Europe pushes Obama admin to move beyond voluntary emissions controls

A new international climate change agreement must avert catastrophic global warming, and the only way to do that is with a legally binding treaty, European Commissioner for Climate Action Connie Hedegaard said yesterday.

In an interview with ClimateWire, Hedegaard said the European Union will insist upon an ambitious deal in 2015 that is legally binding for all countries, even if that is at odds with the Obama administration's efforts to develop a more voluntary agreement that does not need to be approved by the U.S. Congress.

"Our own experience in Europe is, it helps when you have something binding and not just nice intentions. We also have this tradition in our international politics that it is not dangerous to have binding agreements. It's your assurance that if you make a deal with somebody else, you can be sure they are also delivering," Hedegaard said.

"We know, of course, that the Americans have problems in getting the policies and the international binding agreements agreed and adopted in their Congress," she said. "We all know there is a real issue there. But I think that we also need to hear more from the Americans, not only about what they cannot do ... but really need the Americans to reflect on how far they will be able to go."

Hedegaard's comments come as countries prepare for a U.N. climate change summit in New York on Sept. 23 that many hope will bring global attention to the new agreement. Countries have already agreed that the deal will be signed in Paris in December of 2015, go into effect in 2020 and for the first time demand action from all major greenhouse gas polluters.

But a host of issues remain unresolved. Among them: What level of action should be expected of wealthy, longtime polluters like the United States compared to emerging powers like China; how much money will rich countries deliver to help poor and vulnerable nations adapt to risks posed by climate change and to develop clean energy systems; what legal form will the agreement take; and how deeply will countries be prepared to curb their emissions in the years after 2020?

More at stake than American politics

Hedegaard said the last two issues are intimately connected. The targets in the Paris deal must, she insisted, be consistent with keeping the global temperature increase to below 2 degrees Celsius above preindustrial levels, beyond which scientists predict catastrophic and irreversible changes. Averting the worst consequences of climate change, she argued, demands more than a voluntary approach in which countries contribute what they can and submit to reviews.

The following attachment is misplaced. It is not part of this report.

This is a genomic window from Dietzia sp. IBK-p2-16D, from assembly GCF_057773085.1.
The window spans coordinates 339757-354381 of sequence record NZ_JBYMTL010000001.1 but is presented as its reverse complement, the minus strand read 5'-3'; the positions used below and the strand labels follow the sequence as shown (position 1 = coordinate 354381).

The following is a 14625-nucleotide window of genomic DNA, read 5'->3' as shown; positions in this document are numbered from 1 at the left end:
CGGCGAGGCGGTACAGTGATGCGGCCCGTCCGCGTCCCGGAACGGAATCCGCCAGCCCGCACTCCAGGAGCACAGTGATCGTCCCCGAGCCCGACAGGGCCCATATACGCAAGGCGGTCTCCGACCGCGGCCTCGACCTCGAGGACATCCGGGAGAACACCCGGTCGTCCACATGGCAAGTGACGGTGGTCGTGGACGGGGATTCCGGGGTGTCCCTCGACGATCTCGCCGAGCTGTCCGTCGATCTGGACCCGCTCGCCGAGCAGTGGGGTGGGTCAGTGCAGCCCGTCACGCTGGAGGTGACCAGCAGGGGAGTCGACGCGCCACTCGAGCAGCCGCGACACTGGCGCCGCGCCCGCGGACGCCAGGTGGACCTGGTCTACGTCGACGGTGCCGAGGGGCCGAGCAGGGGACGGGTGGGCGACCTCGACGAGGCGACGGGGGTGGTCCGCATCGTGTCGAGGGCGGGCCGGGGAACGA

"If you only do it bottom-up, you have absolutely no guarantee that you will stay below the 2 degrees, and thus we will not have solved the job in front of us," she said. "If there is a gap when you put together what you say everybody is going to do, how are you going to solve that gap? That is where an international agreement comes in."

Countries have agreed to unveil early next year their proposed targets for cutting emissions after 2020. The United States has proposed a system in which countries pledge whatever level of cuts they can agree upon domestically and submit those numbers to the U.N. system for monitoring and review. Over the ensuing months before Paris, the administration has argued, some combination of negotiations and "peer review" and global scrutiny might encourage countries to beef up those targets.

Hedegaard acknowledged that the U.S. proposal would allow the administration to avoid the need for approval in the Senate -- where there is almost zero chance of lawmakers ratifying a treaty. But, she said, the United States also can't leave other nations to the mercy of shifting American politics.

"I know there are real challenges in the U.S., but I also know a lot of countries in the world, including the most vulnerable, they do not want to see nice intentions in one administration in the U.S., just to be replaced a different year by someone who might have different views," she said.

Hedegaard argued that countries have had four years to develop domestic support for ambitious climate action, since they agreed in Durban, South Africa, in 2011 to culminate 2015 in a new global deal.

"The ambition for Paris must be something that still makes it likely we can stay below 2 degrees," she said. "Everybody has had more than enough time. Paris must mark the point where everybody understands why all of us have to stand on the top of our toes and stretch a bit to go to a collective effort."


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